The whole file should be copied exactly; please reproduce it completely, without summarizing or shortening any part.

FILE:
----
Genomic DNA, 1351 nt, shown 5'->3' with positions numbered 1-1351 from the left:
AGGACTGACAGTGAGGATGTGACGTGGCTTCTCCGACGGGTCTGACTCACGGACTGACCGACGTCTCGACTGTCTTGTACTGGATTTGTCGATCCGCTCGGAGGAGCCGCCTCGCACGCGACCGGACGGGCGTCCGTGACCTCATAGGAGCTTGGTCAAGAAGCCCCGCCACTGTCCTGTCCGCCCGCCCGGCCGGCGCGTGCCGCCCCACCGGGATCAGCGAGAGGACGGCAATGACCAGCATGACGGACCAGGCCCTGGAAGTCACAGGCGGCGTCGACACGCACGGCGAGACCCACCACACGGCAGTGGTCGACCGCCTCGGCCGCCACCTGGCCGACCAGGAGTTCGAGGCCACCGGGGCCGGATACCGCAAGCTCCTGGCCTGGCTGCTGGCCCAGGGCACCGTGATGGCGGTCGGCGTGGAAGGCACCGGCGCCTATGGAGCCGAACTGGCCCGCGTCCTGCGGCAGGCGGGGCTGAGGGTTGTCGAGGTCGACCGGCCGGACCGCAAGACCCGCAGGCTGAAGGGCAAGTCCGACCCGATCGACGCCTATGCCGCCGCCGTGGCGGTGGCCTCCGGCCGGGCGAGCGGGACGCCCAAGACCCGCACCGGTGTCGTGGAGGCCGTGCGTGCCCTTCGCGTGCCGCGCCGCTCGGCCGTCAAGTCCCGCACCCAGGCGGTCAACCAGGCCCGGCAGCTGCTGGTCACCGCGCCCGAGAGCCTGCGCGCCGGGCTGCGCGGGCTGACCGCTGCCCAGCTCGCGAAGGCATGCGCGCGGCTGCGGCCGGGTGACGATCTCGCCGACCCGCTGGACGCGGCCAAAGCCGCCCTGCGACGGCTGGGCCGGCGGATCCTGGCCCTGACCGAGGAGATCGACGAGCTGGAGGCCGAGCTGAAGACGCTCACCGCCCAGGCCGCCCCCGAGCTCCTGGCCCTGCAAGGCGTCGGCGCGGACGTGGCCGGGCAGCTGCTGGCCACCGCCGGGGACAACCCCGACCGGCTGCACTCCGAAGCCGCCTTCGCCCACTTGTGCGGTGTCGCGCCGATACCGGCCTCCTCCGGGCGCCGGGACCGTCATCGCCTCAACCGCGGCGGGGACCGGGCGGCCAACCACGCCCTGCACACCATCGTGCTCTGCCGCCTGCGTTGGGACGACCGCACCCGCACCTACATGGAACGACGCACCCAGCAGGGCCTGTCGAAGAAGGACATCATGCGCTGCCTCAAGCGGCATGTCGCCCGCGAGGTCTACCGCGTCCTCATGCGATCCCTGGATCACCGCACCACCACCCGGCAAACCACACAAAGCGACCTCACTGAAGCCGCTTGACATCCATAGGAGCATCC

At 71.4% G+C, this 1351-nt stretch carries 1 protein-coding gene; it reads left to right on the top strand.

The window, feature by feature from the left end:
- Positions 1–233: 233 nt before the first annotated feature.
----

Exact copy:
Genomic DNA, 1351 nt, shown 5'->3' with positions numbered 1-1351 from the left:
AGGACTGACAGTGAGGATGTGACGTGGCTTCTCCGACGGGTCTGACTCACGGACTGACCGACGTCTCGACTGTCTTGTACTGGATTTGTCGATCCGCTCGGAGGAGCCGCCTCGCACGCGACCGGACGGGCGTCCGTGACCTCATAGGAGCTTGGTCAAGAAGCCCCGCCACTGTCCTGTCCGCCCGCCCGGCCGGCGCGTGCCGCCCCACCGGGATCAGCGAGAGGACGGCAATGACCAGCATGACGGACCAGGCCCTGGAAGTCACAGGCGGCGTCGACACGCACGGCGAGACCCACCACACGGCAGTGGTCGACCGCCTCGGCCGCCACCTGGCCGACCAGGAGTTCGAGGCCACCGGGGCCGGATACCGCAAGCTCCTGGCCTGGCTGCTGGCCCAGGGCACCGTGATGGCGGTCGGCGTGGAAGGCACCGGCGCCTATGGAGCCGAACTGGCCCGCGTCCTGCGGCAGGCGGGGCTGAGGGTTGTCGAGGTCGACCGGCCGGACCGCAAGACCCGCAGGCTGAAGGGCAAGTCCGACCCGATCGACGCCTATGCCGCCGCCGTGGCGGTGGCCTCCGGCCGGGCGAGCGGGACGCCCAAGACCCGCACCGGTGTCGTGGAGGCCGTGCGTGCCCTTCGCGTGCCGCGCCGCTCGGCCGTCAAGTCCCGCACCCAGGCGGTCAACCAGGCCCGGCAGCTGCTGGTCACCGCGCCCGAGAGCCTGCGCGCCGGGCTGCGCGGGCTGACCGCTGCCCAGCTCGCGAAGGCATGCGCGCGGCTGCGGCCGGGTGACGATCTCGCCGACCCGCTGGACGCGGCCAAAGCCGCCCTGCGACGGCTGGGCCGGCGGATCCTGGCCCTGACCGAGGAGATCGACGAGCTGGAGGCCGAGCTGAAGACGCTCACCGCCCAGGCCGCCCCCGAGCTCCTGGCCCTGCAAGGCGTCGGCGCGGACGTGGCCGGGCAGCTGCTGGCCACCGCCGGGGACAACCCCGACCGGCTGCACTCCGAAGCCGCCTTCGCCCACTTGTGCGGTGTCGCGCCGATACCGGCCTCCTCCGGGCGCCGGGACCGTCATCGCCTCAACCGCGGCGGGGACCGGGCGGCCAACCACGCCCTGCACACCATCGTGCTCTGCCGCCTGCGTTGGGACGACCGCACCCGCACCTACATGGAACGACGCACCCAGCAGGGCCTGTCGAAGAAGGACATCATGCGCTGCCTCAAGCGGCATGTCGCCCGCGAGGTCTACCGCGTCCTCATGCGATCCCTGGATCACCGCACCACCACCCGGCAAACCACACAAAGCGACCTCACTGAAGCCGCTTGACATCCATAGGAGCATCC

At 71.4% G+C, this 1351-nt stretch carries 1 protein-coding gene; it reads left to right on the top strand.

The window, feature by feature from the left end:
- Positions 1–233: 233 nt before the first annotated feature.